CBC reported that British Columbia has now “slowed its pace” administering the vaccine while the province awaits for more vaccine supply to arrive.
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This week Canada had some good news: the Prime Minister announced a new deal that will result in an additional 20 million doses of the Pfizer-BioNTech COVID-19 vaccine coming to Canada.
Unfortunately, this additional vaccine supply will not make it to Canada until sometime between April or May.
This is very important because this week CBC reported that British Columbia has now “slowed its pace” administering the vaccine while the province awaits for more vaccine supply to arrive.
Another decision that B.C. has had to make, related to the lack of supply for the COVID vaccine, is that the required 2nd dose will now be administered 35 days after the first dose.
The reason for this is to ensure as many vulnerable citizens receive the first dose as possible and to maximize the limited supply.
The challenge with this is that Health Canada states the following:
“The vaccine is given by an injection (0.3 mL) into the muscle of the arm. For the vaccine to work best, you need to get 2 doses: a single dose and then a second dose 21 days later. Based on studies in about 44,000 participants, the Pfizer-BioNTech COVID-19 vaccine was 95% effective in preventing COVID-19 beginning 1 week after the second dose. This means that people may not be fully protected against COVID-19 until at least 7 days after the second dose.”
B.C. has indicated that extending the 2nd dose to 35 days is ‘approved’ by the World Health Organization as well as the Federal Government.
This is noteworthy as Health Canada is the regulatory agency that approves the use of any vaccine or drug based on its arms length, evidence based process.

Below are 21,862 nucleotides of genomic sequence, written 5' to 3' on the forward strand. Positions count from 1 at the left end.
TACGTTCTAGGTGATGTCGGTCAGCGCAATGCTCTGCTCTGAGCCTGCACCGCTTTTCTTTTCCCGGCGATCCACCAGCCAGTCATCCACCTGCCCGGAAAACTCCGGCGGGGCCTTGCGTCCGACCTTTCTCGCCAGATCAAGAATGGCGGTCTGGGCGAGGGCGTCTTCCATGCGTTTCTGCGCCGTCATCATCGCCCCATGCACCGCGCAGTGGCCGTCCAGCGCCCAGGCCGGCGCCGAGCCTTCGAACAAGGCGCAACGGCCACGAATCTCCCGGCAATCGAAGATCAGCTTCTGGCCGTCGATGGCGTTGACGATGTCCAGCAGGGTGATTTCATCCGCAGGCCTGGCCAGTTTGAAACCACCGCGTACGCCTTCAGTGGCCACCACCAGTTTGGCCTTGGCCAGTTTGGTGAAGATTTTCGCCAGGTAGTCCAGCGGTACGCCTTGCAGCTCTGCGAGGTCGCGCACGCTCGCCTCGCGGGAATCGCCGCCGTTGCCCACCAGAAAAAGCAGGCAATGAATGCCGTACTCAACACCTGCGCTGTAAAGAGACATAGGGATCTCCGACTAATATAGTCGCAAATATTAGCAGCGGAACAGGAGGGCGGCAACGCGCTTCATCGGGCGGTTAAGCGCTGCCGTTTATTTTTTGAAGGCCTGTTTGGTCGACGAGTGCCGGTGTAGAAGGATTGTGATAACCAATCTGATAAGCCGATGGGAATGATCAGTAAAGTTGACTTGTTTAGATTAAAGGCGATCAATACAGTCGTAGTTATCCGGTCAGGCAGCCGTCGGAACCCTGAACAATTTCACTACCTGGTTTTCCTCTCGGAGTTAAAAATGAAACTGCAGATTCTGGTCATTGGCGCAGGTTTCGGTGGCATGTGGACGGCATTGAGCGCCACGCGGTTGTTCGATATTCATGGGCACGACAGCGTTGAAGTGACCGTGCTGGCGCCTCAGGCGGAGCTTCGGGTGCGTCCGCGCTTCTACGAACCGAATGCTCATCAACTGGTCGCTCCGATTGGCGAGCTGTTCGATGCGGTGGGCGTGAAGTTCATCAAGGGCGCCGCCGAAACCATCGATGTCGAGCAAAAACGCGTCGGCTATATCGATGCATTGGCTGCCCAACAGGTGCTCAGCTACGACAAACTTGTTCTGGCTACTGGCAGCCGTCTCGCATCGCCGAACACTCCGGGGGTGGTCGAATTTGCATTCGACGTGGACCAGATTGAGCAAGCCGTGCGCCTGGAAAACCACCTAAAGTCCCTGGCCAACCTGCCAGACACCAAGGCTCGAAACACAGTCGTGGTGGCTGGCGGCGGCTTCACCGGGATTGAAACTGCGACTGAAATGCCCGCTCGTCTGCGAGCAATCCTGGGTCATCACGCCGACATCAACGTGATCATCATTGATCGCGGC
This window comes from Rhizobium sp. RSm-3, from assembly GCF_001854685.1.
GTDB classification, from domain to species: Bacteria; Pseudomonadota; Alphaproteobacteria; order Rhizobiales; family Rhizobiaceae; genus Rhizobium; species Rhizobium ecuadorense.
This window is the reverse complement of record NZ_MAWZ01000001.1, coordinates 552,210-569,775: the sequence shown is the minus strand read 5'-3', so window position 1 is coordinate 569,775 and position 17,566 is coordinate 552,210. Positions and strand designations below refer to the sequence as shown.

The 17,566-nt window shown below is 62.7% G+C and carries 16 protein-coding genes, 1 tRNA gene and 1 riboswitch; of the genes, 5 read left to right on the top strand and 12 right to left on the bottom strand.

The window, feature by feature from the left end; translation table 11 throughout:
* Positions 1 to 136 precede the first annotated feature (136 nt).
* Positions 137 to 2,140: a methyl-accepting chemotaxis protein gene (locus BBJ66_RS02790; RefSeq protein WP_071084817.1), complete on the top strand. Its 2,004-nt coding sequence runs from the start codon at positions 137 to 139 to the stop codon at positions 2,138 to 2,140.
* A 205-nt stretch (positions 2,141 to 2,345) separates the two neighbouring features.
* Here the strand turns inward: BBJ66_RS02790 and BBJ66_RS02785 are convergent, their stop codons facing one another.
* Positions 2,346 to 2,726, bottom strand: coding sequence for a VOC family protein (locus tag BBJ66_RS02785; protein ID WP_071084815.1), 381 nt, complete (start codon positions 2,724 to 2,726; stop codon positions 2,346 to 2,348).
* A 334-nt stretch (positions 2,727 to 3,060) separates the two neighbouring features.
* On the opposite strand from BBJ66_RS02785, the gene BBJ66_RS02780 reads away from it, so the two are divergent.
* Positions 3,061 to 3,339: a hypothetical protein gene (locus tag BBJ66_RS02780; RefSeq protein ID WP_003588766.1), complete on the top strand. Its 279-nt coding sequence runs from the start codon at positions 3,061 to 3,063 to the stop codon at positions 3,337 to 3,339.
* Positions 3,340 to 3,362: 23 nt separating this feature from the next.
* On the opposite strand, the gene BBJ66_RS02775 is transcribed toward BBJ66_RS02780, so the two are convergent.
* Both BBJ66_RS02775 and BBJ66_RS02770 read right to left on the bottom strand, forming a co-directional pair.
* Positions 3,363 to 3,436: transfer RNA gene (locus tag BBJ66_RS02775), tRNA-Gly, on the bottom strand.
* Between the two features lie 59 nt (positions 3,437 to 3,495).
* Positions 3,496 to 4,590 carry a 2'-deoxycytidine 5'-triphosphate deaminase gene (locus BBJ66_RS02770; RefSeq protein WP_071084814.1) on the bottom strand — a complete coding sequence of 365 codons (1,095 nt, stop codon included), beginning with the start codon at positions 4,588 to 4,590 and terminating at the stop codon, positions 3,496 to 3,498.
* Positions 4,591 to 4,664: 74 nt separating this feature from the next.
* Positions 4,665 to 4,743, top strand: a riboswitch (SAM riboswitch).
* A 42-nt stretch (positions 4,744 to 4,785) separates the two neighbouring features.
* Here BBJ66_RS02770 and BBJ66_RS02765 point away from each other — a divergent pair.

However, some groups of B.C. Doctors have opposed this move suggesting it is potentially “unscientific, unsafe and unethical.”
The B.C. Nurses Union has also been reported as questioning this move stating that nurses “follow the other guidelines from the manufacturer around storage and handling of this vaccine," pointing out that; "now we're going to deviate?"
It is unfortunate B.C. is in this situation.
It is well known that the Trudeau Liberal Government, for reasons unknown, made their first deal with the China based CanSino Biologics to deliver vaccine.
The Chinese Government ultimately blocked this vaccine from coming to Canada.
As a result of that deal collapsing, Canada did not secure the large quantities of vaccine it now has on order from other manufactures in as timely of a manner.
My question this week is not a political one.
If you received the first dose of the Pfizer vaccine (as some citizens now have, here in the Okanagan) do you believe it is a reasonable expectation to receive the second dose within the 21 day timeframe as set out by the manufacturer?
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Dan Albas is the Member of Parliament for the riding of Central Okanagan Similkameen Nicola. This riding includes the communities of Kelowna (specific boundaries), West Kelowna, Peachland, Summerland, Keremeos, Princeton, Merritt and Logan Lake.
You can reach Dan by calling 1-800-665-8711 or visit: DanAlbas.com
Our mailing address is:
Dan Albas MP
2562 Main Street
West Kelowna, British Columbia V4T 2N5
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